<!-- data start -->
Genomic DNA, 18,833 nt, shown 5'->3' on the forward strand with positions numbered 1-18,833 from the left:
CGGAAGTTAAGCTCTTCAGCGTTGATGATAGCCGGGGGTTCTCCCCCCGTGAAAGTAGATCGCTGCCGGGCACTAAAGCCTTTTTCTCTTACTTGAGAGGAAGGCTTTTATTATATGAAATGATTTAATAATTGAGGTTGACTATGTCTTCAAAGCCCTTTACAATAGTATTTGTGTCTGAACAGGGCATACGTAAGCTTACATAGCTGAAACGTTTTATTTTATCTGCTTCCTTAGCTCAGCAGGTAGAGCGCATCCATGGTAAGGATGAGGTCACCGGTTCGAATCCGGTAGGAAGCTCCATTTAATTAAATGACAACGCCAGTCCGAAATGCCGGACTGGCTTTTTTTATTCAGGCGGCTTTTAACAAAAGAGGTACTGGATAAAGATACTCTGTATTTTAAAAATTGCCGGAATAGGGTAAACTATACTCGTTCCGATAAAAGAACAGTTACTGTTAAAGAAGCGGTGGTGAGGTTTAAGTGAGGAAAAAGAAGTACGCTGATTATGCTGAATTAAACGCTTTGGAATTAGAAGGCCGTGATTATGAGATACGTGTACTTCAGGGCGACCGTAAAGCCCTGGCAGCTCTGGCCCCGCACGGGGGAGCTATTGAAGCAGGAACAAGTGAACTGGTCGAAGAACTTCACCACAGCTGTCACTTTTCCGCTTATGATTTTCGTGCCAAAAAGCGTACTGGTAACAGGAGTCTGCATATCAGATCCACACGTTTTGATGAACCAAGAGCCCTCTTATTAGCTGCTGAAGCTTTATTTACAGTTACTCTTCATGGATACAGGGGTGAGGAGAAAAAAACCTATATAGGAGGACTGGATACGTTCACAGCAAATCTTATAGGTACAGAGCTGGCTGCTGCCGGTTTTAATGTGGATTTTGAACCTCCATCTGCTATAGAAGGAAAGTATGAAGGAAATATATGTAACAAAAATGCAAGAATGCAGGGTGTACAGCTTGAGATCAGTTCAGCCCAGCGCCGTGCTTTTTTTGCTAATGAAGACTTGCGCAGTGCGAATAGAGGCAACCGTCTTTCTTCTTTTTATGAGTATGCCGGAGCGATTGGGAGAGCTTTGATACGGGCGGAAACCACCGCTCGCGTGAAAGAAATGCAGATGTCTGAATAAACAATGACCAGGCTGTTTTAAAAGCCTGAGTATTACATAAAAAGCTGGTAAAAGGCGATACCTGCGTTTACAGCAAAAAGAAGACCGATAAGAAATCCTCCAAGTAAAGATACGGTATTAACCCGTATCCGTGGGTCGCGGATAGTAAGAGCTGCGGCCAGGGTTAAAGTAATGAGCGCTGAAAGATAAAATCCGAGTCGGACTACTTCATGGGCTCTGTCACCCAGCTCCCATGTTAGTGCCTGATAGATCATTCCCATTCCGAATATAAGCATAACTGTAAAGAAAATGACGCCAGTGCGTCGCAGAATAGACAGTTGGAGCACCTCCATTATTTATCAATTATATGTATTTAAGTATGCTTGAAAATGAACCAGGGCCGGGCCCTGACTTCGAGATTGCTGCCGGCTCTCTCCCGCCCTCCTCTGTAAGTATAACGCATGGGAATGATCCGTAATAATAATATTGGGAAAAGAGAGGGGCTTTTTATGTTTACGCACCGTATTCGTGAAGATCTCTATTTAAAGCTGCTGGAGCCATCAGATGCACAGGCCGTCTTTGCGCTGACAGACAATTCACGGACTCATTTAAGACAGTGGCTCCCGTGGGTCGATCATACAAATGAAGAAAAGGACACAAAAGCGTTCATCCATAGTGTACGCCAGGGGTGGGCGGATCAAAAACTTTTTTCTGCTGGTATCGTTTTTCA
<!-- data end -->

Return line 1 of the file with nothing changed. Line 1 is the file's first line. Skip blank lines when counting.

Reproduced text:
Genomic DNA, 18,833 nt, shown 5'->3' on the forward strand with positions numbered 1-18,833 from the left: